Volume 3, 2007
Understanding Anti-Terrorism Legislation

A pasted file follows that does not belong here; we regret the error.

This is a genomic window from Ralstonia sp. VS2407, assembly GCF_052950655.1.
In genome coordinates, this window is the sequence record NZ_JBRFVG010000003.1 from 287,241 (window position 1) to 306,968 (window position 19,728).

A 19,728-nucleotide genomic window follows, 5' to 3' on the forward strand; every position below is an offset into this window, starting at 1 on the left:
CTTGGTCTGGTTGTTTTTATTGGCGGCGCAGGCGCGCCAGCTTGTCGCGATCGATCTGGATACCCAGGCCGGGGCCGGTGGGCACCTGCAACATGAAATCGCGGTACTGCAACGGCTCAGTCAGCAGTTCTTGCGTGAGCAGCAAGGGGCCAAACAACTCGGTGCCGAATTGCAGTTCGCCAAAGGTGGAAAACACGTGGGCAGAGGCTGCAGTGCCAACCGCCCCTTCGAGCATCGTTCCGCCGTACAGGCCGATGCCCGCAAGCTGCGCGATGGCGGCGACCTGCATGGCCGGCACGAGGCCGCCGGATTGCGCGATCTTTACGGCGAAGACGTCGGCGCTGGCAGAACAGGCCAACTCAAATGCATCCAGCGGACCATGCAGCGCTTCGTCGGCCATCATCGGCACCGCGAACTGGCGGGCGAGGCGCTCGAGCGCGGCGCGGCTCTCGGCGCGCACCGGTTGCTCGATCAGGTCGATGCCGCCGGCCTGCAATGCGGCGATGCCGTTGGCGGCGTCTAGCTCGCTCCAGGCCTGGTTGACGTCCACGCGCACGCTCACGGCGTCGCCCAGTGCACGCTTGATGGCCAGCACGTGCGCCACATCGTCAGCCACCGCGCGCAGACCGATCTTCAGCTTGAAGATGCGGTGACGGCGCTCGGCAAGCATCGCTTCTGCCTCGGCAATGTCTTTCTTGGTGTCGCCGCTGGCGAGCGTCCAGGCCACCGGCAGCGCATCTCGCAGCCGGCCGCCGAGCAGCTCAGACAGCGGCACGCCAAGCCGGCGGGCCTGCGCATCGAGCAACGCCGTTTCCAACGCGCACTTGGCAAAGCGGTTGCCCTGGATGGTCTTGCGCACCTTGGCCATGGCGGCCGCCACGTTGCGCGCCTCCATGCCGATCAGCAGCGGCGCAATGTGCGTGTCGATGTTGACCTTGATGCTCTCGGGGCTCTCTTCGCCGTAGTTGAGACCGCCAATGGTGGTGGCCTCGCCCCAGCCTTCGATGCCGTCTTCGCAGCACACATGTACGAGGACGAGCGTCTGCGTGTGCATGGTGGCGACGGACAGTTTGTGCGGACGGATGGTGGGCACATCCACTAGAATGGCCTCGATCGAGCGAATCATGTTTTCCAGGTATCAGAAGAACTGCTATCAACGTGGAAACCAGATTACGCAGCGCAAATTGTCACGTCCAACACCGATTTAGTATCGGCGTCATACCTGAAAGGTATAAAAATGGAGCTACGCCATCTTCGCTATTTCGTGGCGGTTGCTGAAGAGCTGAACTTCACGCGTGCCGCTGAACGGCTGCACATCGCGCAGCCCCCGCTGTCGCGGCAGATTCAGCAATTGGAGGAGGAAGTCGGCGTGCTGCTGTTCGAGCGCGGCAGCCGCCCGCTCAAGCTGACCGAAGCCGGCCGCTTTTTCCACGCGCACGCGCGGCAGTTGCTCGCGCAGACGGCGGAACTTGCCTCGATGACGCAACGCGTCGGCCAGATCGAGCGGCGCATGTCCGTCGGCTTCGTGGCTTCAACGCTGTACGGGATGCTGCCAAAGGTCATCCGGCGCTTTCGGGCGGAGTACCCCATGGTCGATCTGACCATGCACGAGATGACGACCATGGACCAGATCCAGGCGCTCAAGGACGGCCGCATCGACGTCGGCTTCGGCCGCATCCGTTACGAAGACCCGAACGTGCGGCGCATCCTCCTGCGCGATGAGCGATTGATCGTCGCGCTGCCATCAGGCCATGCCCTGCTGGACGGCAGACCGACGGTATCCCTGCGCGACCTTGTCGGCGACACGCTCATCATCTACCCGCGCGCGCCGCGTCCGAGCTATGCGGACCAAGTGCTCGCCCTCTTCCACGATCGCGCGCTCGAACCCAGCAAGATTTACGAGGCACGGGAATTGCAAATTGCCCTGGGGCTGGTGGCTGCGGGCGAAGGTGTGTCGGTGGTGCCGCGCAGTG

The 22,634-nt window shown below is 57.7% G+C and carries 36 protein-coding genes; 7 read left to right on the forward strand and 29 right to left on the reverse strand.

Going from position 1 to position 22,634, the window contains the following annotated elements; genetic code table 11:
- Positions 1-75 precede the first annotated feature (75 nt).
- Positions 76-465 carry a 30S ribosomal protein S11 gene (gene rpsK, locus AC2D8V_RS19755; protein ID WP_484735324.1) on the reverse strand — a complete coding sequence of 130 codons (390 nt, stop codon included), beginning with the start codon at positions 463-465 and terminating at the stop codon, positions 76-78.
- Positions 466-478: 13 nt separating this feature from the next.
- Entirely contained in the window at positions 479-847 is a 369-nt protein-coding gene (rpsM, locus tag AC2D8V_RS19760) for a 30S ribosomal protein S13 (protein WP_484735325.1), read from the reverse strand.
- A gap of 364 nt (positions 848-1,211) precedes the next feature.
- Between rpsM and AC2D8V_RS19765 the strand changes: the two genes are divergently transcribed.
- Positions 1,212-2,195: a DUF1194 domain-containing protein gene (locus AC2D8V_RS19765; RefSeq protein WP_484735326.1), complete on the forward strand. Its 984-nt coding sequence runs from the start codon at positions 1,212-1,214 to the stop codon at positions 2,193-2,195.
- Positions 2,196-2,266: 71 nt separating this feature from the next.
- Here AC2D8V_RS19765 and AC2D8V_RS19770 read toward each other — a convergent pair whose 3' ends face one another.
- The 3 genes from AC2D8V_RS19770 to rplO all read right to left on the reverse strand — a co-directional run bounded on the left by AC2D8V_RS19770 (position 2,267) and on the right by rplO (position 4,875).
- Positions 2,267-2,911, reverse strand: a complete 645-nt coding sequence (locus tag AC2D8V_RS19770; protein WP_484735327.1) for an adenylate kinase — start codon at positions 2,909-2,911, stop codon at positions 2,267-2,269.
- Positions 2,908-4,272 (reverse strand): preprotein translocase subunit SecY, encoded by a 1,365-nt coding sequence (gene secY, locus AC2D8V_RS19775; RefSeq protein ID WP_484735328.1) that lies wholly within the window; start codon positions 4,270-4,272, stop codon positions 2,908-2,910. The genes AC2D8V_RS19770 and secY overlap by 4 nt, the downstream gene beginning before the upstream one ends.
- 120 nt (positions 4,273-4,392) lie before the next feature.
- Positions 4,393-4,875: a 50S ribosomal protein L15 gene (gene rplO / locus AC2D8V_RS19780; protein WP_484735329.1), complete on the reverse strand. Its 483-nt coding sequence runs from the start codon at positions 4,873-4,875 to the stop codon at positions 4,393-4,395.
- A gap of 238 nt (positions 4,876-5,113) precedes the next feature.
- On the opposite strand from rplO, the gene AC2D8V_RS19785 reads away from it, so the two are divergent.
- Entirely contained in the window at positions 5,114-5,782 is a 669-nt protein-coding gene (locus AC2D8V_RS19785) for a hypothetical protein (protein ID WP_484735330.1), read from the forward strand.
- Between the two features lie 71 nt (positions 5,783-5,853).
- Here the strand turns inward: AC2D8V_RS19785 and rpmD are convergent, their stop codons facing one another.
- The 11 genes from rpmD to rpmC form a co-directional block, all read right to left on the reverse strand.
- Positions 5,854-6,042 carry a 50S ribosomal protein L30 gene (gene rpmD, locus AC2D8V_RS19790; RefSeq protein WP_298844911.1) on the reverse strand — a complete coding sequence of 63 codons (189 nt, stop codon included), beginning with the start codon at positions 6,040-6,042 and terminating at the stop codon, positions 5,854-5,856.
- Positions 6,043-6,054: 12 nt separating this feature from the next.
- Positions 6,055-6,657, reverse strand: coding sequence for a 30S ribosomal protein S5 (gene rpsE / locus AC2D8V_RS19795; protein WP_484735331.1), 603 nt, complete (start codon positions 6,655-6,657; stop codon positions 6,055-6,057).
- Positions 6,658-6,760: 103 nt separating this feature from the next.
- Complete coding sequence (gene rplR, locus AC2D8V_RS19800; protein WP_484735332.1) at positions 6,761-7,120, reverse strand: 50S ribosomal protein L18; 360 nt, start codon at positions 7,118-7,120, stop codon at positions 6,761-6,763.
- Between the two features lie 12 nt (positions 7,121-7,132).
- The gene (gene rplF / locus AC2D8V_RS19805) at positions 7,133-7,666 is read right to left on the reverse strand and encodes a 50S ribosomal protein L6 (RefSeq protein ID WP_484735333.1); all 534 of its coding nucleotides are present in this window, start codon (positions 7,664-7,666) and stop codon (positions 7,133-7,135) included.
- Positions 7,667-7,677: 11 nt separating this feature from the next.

There is widespread agreement that the significant threat of terrorist activity and the importance we attach to safety and security demands that terrorists and terrorist activity be stifled as quickly and effectively as possible. However, much dominant thought about the very nature or approach taken to anti-terrorism legislation has gone without critical reflection. Drawing on a recent article by contemporary political philosopher Ronald Dworkin, in this paper I shall examine whether the metaphor of a balance, with safety or security pitted against individual rights or civil liberties, is an appropriate way to understand or approach anti-terrorism legislation. To simplify matters, I shall depart from close consideration of Canada's new anti-terrorism legislation (in particular the new power of preventive arrest which it creates), with the observation that it is reflective of many other countries' legislative response to terrorism.